New Haandi

1401 Gerrard Street East


Probably one of the best dinner buffets for $8.99. Located right in Little India/India Bazaar on Gerrard east between Greenwood and Coxwell, this place is both a lunch and dinner buffet and has a regular sit down and take out menu. Lunch buffet is $6.99 and dinner is $8.99. They have many vegetarian options (hooray!) like Bhartha (Eggplant), Aloo Gobi (Potatoes and Cauliflower), Vegetable curry with potatoes and peas, Channa Masala (chick peas with onions and tomato in a red/orange curry sauce), Dahl (Lentil curry), Saag Paneer (Spinach and cheese).

The buffet is large and food appeared fresh.

They also have a dessert buffet with many flavours of ice cream, barfi (orange sweet semolina flour dessert) and Gulab Jamum (deep fried dough balls in a sweet syrup). Ice cream flavours include Mango Tango, Chocolate, Strawberry, Butterscotch, Vanilla.

The buffet also serves many fresh vegetables and a traditional Indian salad with tomatoes, onions, and lettuce with a spicy vinegar- type chili dressing. VERY YUMMY!

They also serve wine and beer. Decor is slightly kitschy with tacky chairs, tables, and tablecloths but I was happy that it lacks the pretentiousness of most Indian restaurants have downtown. The actual restaurant is very spacious, one big dining room, with large tables that are far apart from each other. Now for the downside, the washrooms. Unfortunately the bathrooms are cold, smelly, and unkept. They are located in the dingy basement outside the main entrance of the restaurant. This means that anyone off the street can go to the bathroom without entering the enterior door of the restaurant.

To conclude, I loved the food, the ambiance was fair and it was refreshing to see many vegetarian options at such a damn good price. The hell with Indian restaurants in the downtown core who think they can charge an arm and a leg because most of the clientele are rich white people. I may be white but I am not a fool. I won’t pay a lot for a decent Indian dinner!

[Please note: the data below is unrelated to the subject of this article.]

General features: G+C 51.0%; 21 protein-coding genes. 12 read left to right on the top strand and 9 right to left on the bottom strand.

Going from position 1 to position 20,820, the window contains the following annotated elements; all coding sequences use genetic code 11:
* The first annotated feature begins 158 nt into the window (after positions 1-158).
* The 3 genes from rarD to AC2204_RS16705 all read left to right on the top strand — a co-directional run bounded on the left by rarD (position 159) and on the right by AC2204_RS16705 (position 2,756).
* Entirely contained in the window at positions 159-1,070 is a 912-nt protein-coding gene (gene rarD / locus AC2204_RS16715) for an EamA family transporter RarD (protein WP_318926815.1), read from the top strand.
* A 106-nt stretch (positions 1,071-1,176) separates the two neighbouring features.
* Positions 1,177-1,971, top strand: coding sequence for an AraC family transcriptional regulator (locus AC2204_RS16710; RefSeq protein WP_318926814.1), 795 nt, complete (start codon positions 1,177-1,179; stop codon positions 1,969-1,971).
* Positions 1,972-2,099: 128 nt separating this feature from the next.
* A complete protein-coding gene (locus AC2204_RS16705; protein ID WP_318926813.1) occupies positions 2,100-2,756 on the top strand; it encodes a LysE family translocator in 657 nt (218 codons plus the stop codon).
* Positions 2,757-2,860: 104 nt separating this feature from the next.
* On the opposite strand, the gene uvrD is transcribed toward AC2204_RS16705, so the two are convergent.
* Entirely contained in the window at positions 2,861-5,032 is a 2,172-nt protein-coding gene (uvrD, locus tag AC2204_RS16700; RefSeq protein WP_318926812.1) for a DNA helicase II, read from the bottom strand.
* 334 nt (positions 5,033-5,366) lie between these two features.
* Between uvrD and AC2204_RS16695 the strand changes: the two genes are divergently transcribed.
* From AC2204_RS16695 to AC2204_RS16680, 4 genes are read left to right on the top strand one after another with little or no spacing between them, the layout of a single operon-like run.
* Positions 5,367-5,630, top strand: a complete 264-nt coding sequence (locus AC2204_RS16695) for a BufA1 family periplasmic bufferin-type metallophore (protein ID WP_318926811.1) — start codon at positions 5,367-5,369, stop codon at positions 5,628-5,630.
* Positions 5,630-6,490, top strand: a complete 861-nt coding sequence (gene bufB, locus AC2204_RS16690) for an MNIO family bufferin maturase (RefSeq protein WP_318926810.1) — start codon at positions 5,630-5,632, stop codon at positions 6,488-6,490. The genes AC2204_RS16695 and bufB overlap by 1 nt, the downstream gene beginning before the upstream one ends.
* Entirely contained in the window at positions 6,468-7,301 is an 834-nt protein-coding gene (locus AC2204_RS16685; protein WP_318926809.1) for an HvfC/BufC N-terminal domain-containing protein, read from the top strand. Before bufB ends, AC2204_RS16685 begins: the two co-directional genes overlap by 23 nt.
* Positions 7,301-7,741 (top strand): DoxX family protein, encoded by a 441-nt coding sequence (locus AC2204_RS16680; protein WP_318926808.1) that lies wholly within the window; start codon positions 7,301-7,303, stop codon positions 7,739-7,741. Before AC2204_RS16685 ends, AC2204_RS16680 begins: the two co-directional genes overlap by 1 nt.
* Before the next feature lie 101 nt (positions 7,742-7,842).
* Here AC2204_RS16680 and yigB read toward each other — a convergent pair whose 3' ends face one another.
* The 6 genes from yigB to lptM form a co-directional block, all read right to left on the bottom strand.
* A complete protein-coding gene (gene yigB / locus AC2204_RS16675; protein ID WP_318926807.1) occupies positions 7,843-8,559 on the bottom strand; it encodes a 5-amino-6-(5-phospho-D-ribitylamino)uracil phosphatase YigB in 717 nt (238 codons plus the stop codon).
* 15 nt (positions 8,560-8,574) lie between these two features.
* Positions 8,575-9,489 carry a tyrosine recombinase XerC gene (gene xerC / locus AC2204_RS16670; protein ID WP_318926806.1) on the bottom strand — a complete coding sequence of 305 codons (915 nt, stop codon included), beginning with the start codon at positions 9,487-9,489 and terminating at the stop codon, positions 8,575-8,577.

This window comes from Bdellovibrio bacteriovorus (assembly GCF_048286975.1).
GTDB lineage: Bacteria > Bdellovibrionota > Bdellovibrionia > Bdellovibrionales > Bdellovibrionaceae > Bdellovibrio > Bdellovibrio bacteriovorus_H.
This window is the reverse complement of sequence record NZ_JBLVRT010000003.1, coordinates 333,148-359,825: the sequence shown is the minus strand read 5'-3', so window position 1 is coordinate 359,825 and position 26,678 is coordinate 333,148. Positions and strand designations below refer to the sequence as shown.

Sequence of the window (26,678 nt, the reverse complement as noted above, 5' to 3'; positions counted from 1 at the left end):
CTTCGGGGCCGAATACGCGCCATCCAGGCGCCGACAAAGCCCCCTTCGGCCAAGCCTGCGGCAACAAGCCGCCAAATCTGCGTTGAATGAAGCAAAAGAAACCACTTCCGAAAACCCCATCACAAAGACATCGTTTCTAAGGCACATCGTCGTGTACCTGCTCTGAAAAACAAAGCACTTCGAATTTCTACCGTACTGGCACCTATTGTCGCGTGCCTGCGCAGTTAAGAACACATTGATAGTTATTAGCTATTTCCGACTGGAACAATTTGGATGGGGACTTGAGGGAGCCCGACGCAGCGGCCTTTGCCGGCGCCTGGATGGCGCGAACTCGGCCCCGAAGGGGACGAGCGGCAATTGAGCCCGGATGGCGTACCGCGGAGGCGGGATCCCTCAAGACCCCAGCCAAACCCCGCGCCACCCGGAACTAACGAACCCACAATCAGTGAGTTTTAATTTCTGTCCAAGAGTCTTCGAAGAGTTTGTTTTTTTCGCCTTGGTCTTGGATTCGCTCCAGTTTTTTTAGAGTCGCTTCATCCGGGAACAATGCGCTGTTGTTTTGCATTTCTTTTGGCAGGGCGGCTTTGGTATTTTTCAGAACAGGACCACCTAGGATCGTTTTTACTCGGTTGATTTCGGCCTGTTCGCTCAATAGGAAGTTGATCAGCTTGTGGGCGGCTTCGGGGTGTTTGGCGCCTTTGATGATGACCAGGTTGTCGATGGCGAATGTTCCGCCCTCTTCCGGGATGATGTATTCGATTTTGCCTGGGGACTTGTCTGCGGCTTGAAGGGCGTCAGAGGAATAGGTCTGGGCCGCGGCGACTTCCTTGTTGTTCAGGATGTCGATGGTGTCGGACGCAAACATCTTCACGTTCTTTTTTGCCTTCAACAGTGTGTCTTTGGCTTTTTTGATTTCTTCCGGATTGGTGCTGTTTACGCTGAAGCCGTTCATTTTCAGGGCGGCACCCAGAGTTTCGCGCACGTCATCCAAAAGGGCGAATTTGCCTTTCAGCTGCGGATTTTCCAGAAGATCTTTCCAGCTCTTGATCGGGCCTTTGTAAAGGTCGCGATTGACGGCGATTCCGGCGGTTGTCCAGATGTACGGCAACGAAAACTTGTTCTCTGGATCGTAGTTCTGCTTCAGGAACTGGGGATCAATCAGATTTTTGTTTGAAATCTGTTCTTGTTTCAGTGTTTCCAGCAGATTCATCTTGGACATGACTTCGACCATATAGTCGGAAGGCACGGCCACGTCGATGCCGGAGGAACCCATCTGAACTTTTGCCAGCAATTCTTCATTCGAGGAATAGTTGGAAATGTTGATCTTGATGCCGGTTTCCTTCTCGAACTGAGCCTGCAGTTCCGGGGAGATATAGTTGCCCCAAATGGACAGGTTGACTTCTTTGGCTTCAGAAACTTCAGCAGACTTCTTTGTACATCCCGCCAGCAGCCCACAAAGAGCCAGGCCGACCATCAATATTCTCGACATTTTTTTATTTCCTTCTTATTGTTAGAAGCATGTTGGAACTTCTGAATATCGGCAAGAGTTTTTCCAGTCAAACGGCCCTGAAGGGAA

200 Bathurst Street


On one wall of the minimalistic room is a portrait, blown up, of a Vietnamese family. Five pouting black and white children standing erect like planks of wood in the foreground, a man and a woman seated stiffly behind them. “That’s me, to the left,” gushes Sydney, tittering behind one hand. It has been less than a year since she opened Lalot north of Queen on Bathurst, a few doors beyond the dilapidated Oak Steam bathhouse with its “Men Only” scrawled across the window. Despite her eternal optimism, even Sydney acknowledges a dinner hitting the forty dollar mark (without alcohol) is a risky venture for a neighbourhood replete with goths, crack dealers and the odd homeless man circulating the tables for change.

Sydney exudes the artsiness of Queen West West in a La Coste turtle neck and a pair of sleek black-framed glasses, babbling on excitedly about Madonna’s English Roses, the excellent décor at Bymark (“yet all those suits, bleh, nobody interesting to schmooze with”), the produce at the new Pusateris up in Yorkville, how the owner of the über-trendy Drake hotel occasionally pops by, gesticulating madly, “oh you guys should definitely come to the opening party next Friday”.

Yet though tempting to pass her off as a floozy, at best a charismatic host, beneath her affability is a keenness, an undercurrent of perfectionism, a remnant of the black and white child staring stoically from the photograph. And such is Lalot. On the surface—the ubiquitous drone of St. Germain in the background, the clean lines of tables and couches trailing both walls, a small but perfectly arranged terrace in the back, Reidel wine glasses, a lovely orange hue infusing the whole place. The atmosphere is nothing more remarkable than your run-of-the-mill King Street West establishment, but there’s a precision and sophistication to the cooking which elevates Lalot to one of Toronto’s most exciting new dining experiences.